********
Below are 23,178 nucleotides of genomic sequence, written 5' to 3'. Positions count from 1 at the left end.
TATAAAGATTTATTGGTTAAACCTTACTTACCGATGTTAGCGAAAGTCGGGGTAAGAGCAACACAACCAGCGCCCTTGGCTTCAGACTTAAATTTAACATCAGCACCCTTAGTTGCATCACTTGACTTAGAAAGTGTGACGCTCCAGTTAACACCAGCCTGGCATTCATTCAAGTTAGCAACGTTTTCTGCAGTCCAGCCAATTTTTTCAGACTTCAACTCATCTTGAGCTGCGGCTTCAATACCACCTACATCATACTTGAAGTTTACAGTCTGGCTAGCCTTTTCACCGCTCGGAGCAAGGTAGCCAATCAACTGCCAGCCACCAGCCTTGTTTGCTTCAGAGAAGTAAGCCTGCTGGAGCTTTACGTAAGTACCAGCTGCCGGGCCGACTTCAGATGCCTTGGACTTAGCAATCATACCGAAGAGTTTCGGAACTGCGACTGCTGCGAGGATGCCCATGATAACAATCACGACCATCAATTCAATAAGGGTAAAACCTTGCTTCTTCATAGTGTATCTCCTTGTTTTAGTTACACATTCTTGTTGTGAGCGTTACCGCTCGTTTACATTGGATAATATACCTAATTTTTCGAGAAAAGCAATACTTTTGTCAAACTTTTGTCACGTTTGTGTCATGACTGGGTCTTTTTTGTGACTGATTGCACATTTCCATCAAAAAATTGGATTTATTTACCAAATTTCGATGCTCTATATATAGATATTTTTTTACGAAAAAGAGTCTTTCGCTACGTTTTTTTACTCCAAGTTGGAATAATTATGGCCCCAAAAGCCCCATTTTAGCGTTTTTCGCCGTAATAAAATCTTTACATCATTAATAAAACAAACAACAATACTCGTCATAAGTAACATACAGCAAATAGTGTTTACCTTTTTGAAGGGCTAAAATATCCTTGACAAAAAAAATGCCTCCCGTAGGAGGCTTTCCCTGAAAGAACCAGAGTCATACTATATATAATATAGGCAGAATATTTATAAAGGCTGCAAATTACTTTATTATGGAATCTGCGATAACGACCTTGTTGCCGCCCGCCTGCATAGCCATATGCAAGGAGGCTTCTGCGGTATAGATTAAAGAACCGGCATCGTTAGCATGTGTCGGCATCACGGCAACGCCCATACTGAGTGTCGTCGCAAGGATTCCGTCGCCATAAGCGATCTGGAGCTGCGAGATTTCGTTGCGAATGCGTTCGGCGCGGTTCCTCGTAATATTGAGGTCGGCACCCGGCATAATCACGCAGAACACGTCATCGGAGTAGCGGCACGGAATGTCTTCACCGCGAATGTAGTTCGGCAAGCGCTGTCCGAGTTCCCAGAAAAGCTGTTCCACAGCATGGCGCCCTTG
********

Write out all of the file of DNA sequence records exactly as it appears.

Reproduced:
Below are 23,178 nucleotides of genomic sequence, written 5' to 3'. Positions count from 1 at the left end.
TATAAAGATTTATTGGTTAAACCTTACTTACCGATGTTAGCGAAAGTCGGGGTAAGAGCAACACAACCAGCGCCCTTGGCTTCAGACTTAAATTTAACATCAGCACCCTTAGTTGCATCACTTGACTTAGAAAGTGTGACGCTCCAGTTAACACCAGCCTGGCATTCATTCAAGTTAGCAACGTTTTCTGCAGTCCAGCCAATTTTTTCAGACTTCAACTCATCTTGAGCTGCGGCTTCAATACCACCTACATCATACTTGAAGTTTACAGTCTGGCTAGCCTTTTCACCGCTCGGAGCAAGGTAGCCAATCAACTGCCAGCCACCAGCCTTGTTTGCTTCAGAGAAGTAAGCCTGCTGGAGCTTTACGTAAGTACCAGCTGCCGGGCCGACTTCAGATGCCTTGGACTTAGCAATCATACCGAAGAGTTTCGGAACTGCGACTGCTGCGAGGATGCCCATGATAACAATCACGACCATCAATTCAATAAGGGTAAAACCTTGCTTCTTCATAGTGTATCTCCTTGTTTTAGTTACACATTCTTGTTGTGAGCGTTACCGCTCGTTTACATTGGATAATATACCTAATTTTTCGAGAAAAGCAATACTTTTGTCAAACTTTTGTCACGTTTGTGTCATGACTGGGTCTTTTTTGTGACTGATTGCACATTTCCATCAAAAAATTGGATTTATTTACCAAATTTCGATGCTCTATATATAGATATTTTTTTACGAAAAAGAGTCTTTCGCTACGTTTTTTTACTCCAAGTTGGAATAATTATGGCCCCAAAAGCCCCATTTTAGCGTTTTTCGCCGTAATAAAATCTTTACATCATTAATAAAACAAACAACAATACTCGTCATAAGTAACATACAGCAAATAGTGTTTACCTTTTTGAAGGGCTAAAATATCCTTGACAAAAAAAATGCCTCCCGTAGGAGGCTTTCCCTGAAAGAACCAGAGTCATACTATATATAATATAGGCAGAATATTTATAAAGGCTGCAAATTACTTTATTATGGAATCTGCGATAACGACCTTGTTGCCGCCCGCCTGCATAGCCATATGCAAGGAGGCTTCTGCGGTATAGATTAAAGAACCGGCATCGTTAGCATGTGTCGGCATCACGGCAACGCCCATACTGAGTGTCGTCGCAAGGATTCCGTCGCCATAAGCGATCTGGAGCTGCGAGATTTCGTTGCGAATGCGTTCGGCGCGGTTCCTCGTAATATTGAGGTCGGCACCCGGCATAATCACGCAGAACACGTCATCGGAGTAGCGGCACGGAATGTCTTCACCGCGAATGTAGTTCGGCAAGCGCTGTCCGAGTTCCCAGAAAAGCTGTTCCACAGCATGGCGCCCTTG